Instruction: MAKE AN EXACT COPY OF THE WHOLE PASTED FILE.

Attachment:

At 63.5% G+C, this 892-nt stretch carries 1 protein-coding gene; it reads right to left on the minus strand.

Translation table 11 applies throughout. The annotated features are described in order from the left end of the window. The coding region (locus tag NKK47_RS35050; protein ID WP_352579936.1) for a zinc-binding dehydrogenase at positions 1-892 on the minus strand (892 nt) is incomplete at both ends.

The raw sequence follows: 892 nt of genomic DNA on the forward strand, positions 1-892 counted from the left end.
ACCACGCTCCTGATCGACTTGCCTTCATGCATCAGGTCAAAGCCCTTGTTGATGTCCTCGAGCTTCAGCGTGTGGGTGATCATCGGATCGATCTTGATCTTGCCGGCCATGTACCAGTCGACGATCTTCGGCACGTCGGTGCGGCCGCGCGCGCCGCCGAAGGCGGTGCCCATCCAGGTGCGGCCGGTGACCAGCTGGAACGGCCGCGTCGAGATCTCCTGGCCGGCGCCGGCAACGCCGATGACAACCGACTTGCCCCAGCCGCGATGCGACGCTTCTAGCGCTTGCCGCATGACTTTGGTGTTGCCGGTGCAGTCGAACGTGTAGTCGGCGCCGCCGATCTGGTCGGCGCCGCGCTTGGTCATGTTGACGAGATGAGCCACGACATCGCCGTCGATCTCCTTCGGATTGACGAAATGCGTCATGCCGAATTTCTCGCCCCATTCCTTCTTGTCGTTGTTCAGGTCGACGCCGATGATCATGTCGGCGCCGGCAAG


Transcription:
At 63.5% G+C, this 892-nt stretch carries 1 protein-coding gene; it reads right to left on the minus strand.

Translation table 11 applies throughout. The annotated features are described in order from the left end of the window. The coding region (locus tag NKK47_RS35050; protein ID WP_352579936.1) for a zinc-binding dehydrogenase at positions 1-892 on the minus strand (892 nt) is incomplete at both ends.

The raw sequence follows: 892 nt of genomic DNA on the forward strand, positions 1-892 counted from the left end.
ACCACGCTCCTGATCGACTTGCCTTCATGCATCAGGTCAAAGCCCTTGTTGATGTCCTCGAGCTTCAGCGTGTGGGTGATCATCGGATCGATCTTGATCTTGCCGGCCATGTACCAGTCGACGATCTTCGGCACGTCGGTGCGGCCGCGCGCGCCGCCGAAGGCGGTGCCCATCCAGGTGCGGCCGGTGACCAGCTGGAACGGCCGCGTCGAGATCTCCTGGCCGGCGCCGGCAACGCCGATGACAACCGACTTGCCCCAGCCGCGATGCGACGCTTCTAGCGCTTGCCGCATGACTTTGGTGTTGCCGGTGCAGTCGAACGTGTAGTCGGCGCCGCCGATCTGGTCGGCGCCGCGCTTGGTCATGTTGACGAGATGAGCCACGACATCGCCGTCGATCTCCTTCGGATTGACGAAATGCGTCATGCCGAATTTCTCGCCCCATTCCTTCTTGTCGTTGTTCAGGTCGACGCCGATGATCATGTCGGCGCCGGCAAG